Conserved moieties are groups of atoms that remain intact in all reactions of a metabolic network. Identification of conserved moieties gives insight into the structure and function of metabolic networks and facilitates metabolic modelling. All moiety conservation relations can be represented as nonnegative integer vectors in the left null space of the stoichiometric matrix corresponding to a biochemical network. Algorithms exist to compute such vectors based only on reaction stoichiometry but their computational complexity has limited their application to relatively small metabolic networks. Moreover, the vectors returned by existing algorithms do not, in general, represent conservation of a specific moiety with a defined atomic structure. Here, we show that identification of conserved moieties requires data on reaction atom mappings in addition to stoichiometry. We present a novel method to identify conserved moieties in metabolic networks by graph theoretical analysis of their underlying atom transition networks. Our method returns the exact group of atoms belonging to each conserved moiety as well as the corresponding vector in the left null space of the stoichiometric matrix. It can be implemented as a pipeline of polynomial time algorithms. Our implementation completes in under five minutes on a metabolic network with more than 4,000 mass balanced reactions. The scalability of the method enables extension of existing applications for moiety conservation relations to genome-scale metabolic networks. We also give examples of new applications made possible by elucidating the atomic structure of conserved moieties.

<![CDATA[Sphingosine-1-Phosphate Lyase Deficient Cells as a Tool to Study Protein Lipid Interactions]]>

Cell membranes contain hundreds to thousands of individual lipid species that are of structural importance but also specifically interact with proteins. Due to their highly controlled synthesis and role in signaling events sphingolipids are an intensely studied class of lipids. In order to investigate their metabolism and to study proteins interacting with sphingolipids, metabolic labeling based on photoactivatable sphingoid bases is the most straightforward approach. In order to monitor protein-lipid-crosslink products, sphingosine derivatives containing a reporter moiety, such as a radiolabel or a clickable group, are used. In normal cells, degradation of sphingoid bases via action of the checkpoint enzyme sphingosine-1-phosphate lyase occurs at position C2-C3 of the sphingoid base and channels the resulting hexadecenal into the glycerolipid biosynthesis pathway. In case the functionalized sphingosine looses the reporter moiety during its degradation, specificity towards sphingolipid labeling is maintained. In case degradation of a sphingosine derivative does not remove either the photoactivatable or reporter group from the resulting hexadecenal, specificity towards sphingolipid labeling can be achieved by blocking sphingosine-1-phosphate lyase activity and thus preventing sphingosine derivatives to be channeled into the sphingolipid-to-glycerolipid metabolic pathway. Here we report an approach using clustered, regularly interspaced, short palindromic repeats (CRISPR)-associated nuclease Cas9 to create a sphingosine-1-phosphate lyase (SGPL1) HeLa knockout cell line to disrupt the sphingolipid-to-glycerolipid metabolic pathway. We found that the lipid and protein compositions as well as sphingolipid metabolism of SGPL1 knock-out HeLa cells only show little adaptations, which validates these cells as model systems to study transient protein-sphingolipid interactions.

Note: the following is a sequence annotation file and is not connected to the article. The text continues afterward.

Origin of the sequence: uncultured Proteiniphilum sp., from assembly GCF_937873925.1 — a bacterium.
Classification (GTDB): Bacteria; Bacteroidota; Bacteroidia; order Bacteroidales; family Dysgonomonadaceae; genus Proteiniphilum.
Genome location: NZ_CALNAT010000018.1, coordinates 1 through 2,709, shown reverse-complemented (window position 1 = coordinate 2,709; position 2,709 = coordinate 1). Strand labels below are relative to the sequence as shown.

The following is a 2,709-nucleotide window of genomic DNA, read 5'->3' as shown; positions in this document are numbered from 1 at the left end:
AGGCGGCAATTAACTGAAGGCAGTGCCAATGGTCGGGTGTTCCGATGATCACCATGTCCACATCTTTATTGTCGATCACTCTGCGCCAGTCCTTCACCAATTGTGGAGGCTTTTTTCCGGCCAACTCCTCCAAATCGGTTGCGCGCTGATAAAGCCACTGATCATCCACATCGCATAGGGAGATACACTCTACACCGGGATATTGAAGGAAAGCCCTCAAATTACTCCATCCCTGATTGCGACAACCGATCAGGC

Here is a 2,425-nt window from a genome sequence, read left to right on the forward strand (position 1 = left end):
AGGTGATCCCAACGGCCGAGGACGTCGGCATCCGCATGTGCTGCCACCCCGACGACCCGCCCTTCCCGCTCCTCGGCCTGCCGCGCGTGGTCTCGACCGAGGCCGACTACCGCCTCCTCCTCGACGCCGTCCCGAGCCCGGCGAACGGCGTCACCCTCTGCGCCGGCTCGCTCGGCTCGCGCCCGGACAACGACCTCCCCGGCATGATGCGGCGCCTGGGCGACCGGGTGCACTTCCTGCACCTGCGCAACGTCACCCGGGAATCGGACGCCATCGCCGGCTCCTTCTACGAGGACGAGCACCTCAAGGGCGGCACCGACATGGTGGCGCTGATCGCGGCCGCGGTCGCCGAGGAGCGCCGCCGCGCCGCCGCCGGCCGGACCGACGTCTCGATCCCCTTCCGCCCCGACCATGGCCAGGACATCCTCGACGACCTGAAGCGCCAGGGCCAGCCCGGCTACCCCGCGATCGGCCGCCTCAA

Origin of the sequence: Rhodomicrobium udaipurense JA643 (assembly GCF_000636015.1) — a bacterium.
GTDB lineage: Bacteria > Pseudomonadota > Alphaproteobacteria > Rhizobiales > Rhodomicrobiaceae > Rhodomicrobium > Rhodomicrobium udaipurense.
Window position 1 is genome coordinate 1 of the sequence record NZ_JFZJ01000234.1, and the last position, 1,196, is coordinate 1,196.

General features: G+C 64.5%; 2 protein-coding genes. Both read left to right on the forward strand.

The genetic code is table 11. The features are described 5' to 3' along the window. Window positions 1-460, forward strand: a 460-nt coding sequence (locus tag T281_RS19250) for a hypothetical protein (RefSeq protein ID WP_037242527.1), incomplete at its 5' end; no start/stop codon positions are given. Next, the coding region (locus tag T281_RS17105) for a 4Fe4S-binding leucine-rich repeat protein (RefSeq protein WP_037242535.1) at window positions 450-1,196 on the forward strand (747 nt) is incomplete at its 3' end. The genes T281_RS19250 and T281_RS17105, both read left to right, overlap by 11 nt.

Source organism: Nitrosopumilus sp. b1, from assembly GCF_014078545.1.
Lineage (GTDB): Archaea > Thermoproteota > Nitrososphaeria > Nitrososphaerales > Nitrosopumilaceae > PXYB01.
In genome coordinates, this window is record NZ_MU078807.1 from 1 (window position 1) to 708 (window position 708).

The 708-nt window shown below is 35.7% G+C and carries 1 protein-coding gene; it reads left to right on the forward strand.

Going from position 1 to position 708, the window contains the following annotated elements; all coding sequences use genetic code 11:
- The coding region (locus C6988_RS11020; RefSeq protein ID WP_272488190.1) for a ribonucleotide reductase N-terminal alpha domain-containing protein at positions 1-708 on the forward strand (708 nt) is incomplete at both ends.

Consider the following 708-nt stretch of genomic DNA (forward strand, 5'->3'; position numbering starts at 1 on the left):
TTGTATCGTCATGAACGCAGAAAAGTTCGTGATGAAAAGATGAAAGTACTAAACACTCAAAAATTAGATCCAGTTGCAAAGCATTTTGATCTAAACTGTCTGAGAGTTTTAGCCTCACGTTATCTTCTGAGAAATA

<![CDATA[Metabolic Response to NAD Depletion across Cell Lines Is Highly Variable]]>

Nicotinamide adenine dinucleotide (NAD) is a cofactor involved in a wide range of cellular metabolic processes and is a key metabolite required for tumor growth. NAMPT, nicotinamide phosphoribosyltransferase, which converts nicotinamide (NAM) to nicotinamide mononucleotide (NMN), the immediate precursor of NAD, is an attractive therapeutic target as inhibition of NAMPT reduces cellular NAD levels and inhibits tumor growth in vivo. However, there is limited understanding of the metabolic response to NAD depletion across cancer cell lines and whether all cell lines respond in a uniform manner. To explore this we selected two non-small cell lung carcinoma cell lines that are sensitive to the NAMPT inhibitor GNE-617 (A549, NCI-H1334), one that shows intermediate sensitivity (NCI-H441), and one that is insensitive (LC-KJ). Even though NAD was reduced in all cell lines there was surprising heterogeneity in their metabolic response. Both sensitive cell lines reduced glycolysis and levels of di- and tri-nucleotides and modestly increased oxidative phosphorylation, but they differed in their ability to combat oxidative stress. H1334 cells activated the stress kinase AMPK, whereas A549 cells were unable to activate AMPK as they contain a mutation in LKB1, which prevents activation of AMPK. However, A549 cells increased utilization of the Pentose Phosphate pathway (PPP) and had lower reactive oxygen species (ROS) levels than H1334 cells, indicating that A549 cells are better able to modulate an increase in oxidative stress. Inherent resistance of LC-KJ cells is associated with higher baseline levels of NADPH and a delayed reduction of NAD upon NAMPT inhibition. Our data reveals that cell lines show heterogeneous response to NAD depletion and that the underlying molecular and genetic framework in cells can influence the metabolic response to NAMPT inhibition.

<![CDATA[Evolution of E. coli on [U-13C]Glucose Reveals a Negligible Isotopic Influence on Metabolism and Physiology]]>